From a morale point of view many armies practicaly worshiped their flags. In the Roman army every legionare would sooner die than see the eagle standard taken. there were very few instances of eagles being captured and these only happened when the entire legion was wiped out, Teutoberg forrest for example. Later the Napoleonic French were similarly fanatical about their own eagle standards, only one was captured. This was not limited to the french and romans alone however. The flag is a symbol. It represents everything you are fighting for. As a member of the US Army I can say for myself and I believe most of the others that I know that saying we have a strong attachment to our flag is a huge understatement. The Flag is America, America Is the flag, it represents everything that we work for, and everything that those who came before us work for. We come from different backgrounds, different religions, different states, we have different beliefes, and different goals, but we are all united around the flag. When the flag is raised in the morning and lowered at night the entire base comes to a halt, you drop whatever you are doing no matter what it is, you park your car and get out if you are driving, and you Salute the colors if you are in uniform or place your hand over your heart if you are not. The flag is a BIG deal. The national anthem is about our flag and the fact that despite a horrible bombardment that our men couldn't even reply to it stayed flying over Fort McHenry.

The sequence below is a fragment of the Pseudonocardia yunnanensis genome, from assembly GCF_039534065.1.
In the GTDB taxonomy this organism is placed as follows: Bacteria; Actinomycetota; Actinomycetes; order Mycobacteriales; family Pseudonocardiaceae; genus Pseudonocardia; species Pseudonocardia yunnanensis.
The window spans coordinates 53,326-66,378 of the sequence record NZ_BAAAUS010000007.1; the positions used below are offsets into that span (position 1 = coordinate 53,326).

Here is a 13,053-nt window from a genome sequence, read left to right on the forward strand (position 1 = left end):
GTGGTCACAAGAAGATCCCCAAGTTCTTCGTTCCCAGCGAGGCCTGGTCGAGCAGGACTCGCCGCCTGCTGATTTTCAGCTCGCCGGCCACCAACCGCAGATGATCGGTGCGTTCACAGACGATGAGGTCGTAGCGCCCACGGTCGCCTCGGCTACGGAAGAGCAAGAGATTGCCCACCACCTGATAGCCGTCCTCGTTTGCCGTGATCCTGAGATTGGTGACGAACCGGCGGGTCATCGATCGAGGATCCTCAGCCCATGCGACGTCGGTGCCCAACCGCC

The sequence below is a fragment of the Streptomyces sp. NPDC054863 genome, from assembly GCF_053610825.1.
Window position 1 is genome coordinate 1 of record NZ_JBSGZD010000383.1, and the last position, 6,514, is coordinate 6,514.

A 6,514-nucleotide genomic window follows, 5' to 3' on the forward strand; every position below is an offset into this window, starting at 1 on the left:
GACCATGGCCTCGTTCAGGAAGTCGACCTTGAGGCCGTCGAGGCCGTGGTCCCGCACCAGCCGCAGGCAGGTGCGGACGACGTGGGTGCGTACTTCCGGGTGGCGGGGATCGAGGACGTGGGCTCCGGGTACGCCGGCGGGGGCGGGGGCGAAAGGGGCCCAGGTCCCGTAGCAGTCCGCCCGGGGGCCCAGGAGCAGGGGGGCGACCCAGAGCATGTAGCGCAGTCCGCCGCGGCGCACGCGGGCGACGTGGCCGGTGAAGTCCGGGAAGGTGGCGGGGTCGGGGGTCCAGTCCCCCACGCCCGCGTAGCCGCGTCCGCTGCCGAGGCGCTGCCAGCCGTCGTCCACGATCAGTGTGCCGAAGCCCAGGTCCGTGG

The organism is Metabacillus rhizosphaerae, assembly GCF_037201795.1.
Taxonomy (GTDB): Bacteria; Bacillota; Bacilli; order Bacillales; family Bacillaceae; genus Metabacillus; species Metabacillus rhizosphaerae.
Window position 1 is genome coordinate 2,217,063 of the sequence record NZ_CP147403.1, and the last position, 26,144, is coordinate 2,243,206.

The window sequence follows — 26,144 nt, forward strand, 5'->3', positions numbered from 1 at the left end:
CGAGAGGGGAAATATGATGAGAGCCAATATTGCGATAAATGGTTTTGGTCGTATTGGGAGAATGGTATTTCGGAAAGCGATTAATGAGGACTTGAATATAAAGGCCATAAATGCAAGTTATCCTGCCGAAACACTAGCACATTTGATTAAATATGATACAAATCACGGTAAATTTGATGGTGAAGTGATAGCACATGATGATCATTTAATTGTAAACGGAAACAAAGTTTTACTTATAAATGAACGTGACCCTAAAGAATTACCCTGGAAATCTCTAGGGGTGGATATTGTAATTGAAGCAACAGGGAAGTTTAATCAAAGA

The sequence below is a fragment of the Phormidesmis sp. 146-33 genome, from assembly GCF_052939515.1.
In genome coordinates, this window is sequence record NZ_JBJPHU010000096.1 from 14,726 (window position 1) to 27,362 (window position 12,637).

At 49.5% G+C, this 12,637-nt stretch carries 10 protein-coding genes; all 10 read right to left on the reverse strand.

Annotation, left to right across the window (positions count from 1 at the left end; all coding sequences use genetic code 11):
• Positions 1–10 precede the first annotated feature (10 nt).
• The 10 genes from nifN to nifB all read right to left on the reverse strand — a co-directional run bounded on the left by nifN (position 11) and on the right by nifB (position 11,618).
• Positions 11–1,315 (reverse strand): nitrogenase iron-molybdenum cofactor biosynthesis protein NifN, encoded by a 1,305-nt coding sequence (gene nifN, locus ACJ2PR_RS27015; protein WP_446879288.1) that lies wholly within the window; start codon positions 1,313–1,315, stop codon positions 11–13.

go on youtube and look up "Ragged Old Flag speach" watch that and you will get some idea of about one tenth of what a flag means.

    In addition to national flags there are unit flags that sometimes are treated with equal importance. During the Civil War the flag of the Irish Brigade was a good example of the importance of a unit's regimental flag. At Gettysburg the Irish Brigade ran into a Confederate unit at the wheatfield. After heavy fighting the Irish Brigade was forced to start withdrawing. The man carrying the flag got hit and went down, the Confederates charged at exactly the same time. The Irish brigade, seeing their flag get taken immediatly rallied, faced the enemy, and rushed back into the fight, the entire fight for the wheatfield after that was centered around groups of men from both sides fighting over that flag. The union retook the flag, the the confederates got it again, then the Irish took it back, etc.

    There are more examples than I can count of things like this happening.

    moral of the story, flags were VERY important.
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    Default Re: Got a Real World Weapons or Armour Question? Mk XI

    Quote Originally Posted by Yora View Post
    So was the standard usually with the commander? That would probably indicate that a lost standard means the leader has fallen.